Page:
There seem to be a lot of people in this world who view doom metal, or death doom, as a style of music to only listen to when you’re feeling down. If life has jammed its knife in your brain or your heart, soothe the wound with doom. While I can understand the theory, I feel like a style that’s meant to have a funereal aesthetic is only going to make things worse for you in the long run. Personally, I prefer to listen to this style when all is right with my world, and I simply need to slow down and relax for a while. I find doom, and death doom, to be mentally medicinal in its ability to help wash me of anxieties and bring my mind to a peaceful level. Antichrist falls perhaps on neither end of my personal spectrum, and that is not a complaint. In fact, this is an album that energizes me despite its general pace and nature.
Beginning with slow, celestial keyboards, the mood for our journey is set to a tone of deep sorrow. There are plenty of expected trudging riffs, but they are more varied than I’ve heard in most comparable albums of this style. The vocals are so deep they feel like they’re exuding from within the earth’s chasms. In fact, the pacing is right on point to that of lava flowing from a volcano during an eruption. The percussion paces nicely with the music and never overpowers the impact of the other instruments, instead delicately yet confidently articulating the atmosphere. “Forgotten In Nameless Suffering” rounds out with mournful chanting and percussion reminiscent of war drums. We have been introduced to the world of Antichrist, and it’s one worth exploring further.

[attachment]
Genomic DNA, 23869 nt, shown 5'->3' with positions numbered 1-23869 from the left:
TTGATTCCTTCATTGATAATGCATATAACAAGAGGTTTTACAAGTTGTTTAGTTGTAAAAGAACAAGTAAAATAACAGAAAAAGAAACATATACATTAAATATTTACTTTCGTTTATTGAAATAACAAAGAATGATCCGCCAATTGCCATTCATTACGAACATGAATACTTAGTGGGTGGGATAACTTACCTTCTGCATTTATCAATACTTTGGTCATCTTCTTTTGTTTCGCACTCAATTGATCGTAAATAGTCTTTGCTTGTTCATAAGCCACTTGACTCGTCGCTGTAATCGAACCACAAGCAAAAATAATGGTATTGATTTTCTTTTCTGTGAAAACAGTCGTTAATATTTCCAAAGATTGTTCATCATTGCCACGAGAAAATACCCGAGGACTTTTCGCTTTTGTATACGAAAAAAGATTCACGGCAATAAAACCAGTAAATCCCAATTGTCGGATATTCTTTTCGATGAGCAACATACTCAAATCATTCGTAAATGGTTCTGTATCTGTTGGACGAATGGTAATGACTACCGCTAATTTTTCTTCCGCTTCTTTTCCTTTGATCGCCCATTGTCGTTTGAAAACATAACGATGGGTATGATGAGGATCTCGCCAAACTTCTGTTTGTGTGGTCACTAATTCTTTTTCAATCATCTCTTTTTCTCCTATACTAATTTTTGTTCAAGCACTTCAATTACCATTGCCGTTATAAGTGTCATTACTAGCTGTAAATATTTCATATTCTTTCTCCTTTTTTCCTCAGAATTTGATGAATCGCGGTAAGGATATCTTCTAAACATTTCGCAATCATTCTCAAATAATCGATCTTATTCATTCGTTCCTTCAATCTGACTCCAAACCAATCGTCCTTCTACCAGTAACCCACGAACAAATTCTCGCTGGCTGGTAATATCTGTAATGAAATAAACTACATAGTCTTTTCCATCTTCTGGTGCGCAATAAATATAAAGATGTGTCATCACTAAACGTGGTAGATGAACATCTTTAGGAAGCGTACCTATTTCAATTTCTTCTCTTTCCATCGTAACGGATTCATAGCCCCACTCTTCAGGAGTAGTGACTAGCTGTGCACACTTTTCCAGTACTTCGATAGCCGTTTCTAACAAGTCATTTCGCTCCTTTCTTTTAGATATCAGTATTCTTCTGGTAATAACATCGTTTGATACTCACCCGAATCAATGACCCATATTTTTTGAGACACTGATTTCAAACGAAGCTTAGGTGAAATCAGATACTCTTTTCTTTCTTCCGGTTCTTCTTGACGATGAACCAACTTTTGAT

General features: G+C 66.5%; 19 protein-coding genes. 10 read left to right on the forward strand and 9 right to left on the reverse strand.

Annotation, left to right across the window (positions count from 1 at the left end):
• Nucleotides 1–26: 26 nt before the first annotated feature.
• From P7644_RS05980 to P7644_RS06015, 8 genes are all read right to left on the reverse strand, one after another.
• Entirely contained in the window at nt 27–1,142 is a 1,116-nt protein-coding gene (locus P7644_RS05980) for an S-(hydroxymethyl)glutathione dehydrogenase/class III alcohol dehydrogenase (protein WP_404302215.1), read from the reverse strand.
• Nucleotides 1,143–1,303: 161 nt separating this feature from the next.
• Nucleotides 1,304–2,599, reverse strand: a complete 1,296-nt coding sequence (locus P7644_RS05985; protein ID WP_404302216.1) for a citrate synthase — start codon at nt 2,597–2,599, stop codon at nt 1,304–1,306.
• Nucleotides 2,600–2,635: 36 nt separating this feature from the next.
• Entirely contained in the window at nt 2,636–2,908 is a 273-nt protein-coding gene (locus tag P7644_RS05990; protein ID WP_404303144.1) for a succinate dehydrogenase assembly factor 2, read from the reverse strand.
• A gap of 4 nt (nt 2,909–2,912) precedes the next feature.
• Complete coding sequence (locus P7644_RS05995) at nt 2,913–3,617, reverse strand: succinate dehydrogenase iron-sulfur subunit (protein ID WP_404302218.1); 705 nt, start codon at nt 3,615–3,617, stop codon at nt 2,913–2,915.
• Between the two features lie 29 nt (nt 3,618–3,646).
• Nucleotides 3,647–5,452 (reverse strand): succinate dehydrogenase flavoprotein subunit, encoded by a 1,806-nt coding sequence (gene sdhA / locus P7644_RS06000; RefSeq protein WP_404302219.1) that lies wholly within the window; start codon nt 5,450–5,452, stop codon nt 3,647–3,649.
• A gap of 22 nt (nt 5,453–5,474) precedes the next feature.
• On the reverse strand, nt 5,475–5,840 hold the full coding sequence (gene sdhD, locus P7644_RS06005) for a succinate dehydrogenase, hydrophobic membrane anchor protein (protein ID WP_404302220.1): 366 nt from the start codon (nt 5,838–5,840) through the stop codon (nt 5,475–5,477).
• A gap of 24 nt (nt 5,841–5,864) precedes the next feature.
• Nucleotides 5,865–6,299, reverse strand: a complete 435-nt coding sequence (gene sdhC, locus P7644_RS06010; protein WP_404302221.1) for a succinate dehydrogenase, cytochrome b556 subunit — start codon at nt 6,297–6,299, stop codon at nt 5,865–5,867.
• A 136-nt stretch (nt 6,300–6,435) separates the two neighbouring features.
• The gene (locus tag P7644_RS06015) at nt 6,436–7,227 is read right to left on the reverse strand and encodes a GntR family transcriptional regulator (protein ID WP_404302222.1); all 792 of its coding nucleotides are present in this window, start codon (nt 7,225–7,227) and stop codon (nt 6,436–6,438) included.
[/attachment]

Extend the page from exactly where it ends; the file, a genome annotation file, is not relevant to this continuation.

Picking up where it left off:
Pax Moriendi is the very essence of what I understand death doom to be. While my general explanation of the music above may be useful to vaguely describe the elements for the five songs here, each song maintains a unique direction that has its own path. Songs do not blend together, but they do flow together. The riffs are well-written with an authentic feel to them, as if they were written three decades ago. The opening riffs to “Obscurantism” are especially exciting. Throughout the album, atmosphere is emphasized by celestial keyboards, beautiful acoustic guitar passages, and ominous chanting; precisely where it feels appropriate. Interestingly, the riffs at times have a sound that is abstract (perhaps even extraterrestrial). There’s only one other band that comes to my mind with a similar guitar tone – Lymphatic Phlegm. “Screams And Lamentations Drowned” showcases this sound the best during its rather fast opening riffs, further accentuating the deathly side of Antichrist. The ghastly wailing in the midst of “You Will Never See Sun Light” is among my favorite atmosphere captured here, and is pleasantly reminiscent of Akatharta.
Pax Moriendi is denser than the fog among the Transylvanian mountains and heavier than the force of gravity. It has a cavernous sound, while retaining a clear production. It’s melancholic to the point of being romantic, without taking it to the extreme point of damning my mood. That being said, this is an album that you may not understand with the first few listens. It took me a good five listens before the layers started appearing in front of me and I began to truly appreciate what has been created here. Another listen or two and this album became downright infectious – suddenly the riffs were popping into my head at random times. While I’ve been fairly picky about what doom metal I have in my collection, I wouldn’t hesitate to support Antichrist. I know very little about metal from Peru, but this is an album that has put the country on the map for me. If Peruvians are capable of an album this immense, then I’ll bet there is more from the country worth hearing!
Rating – 4.4/5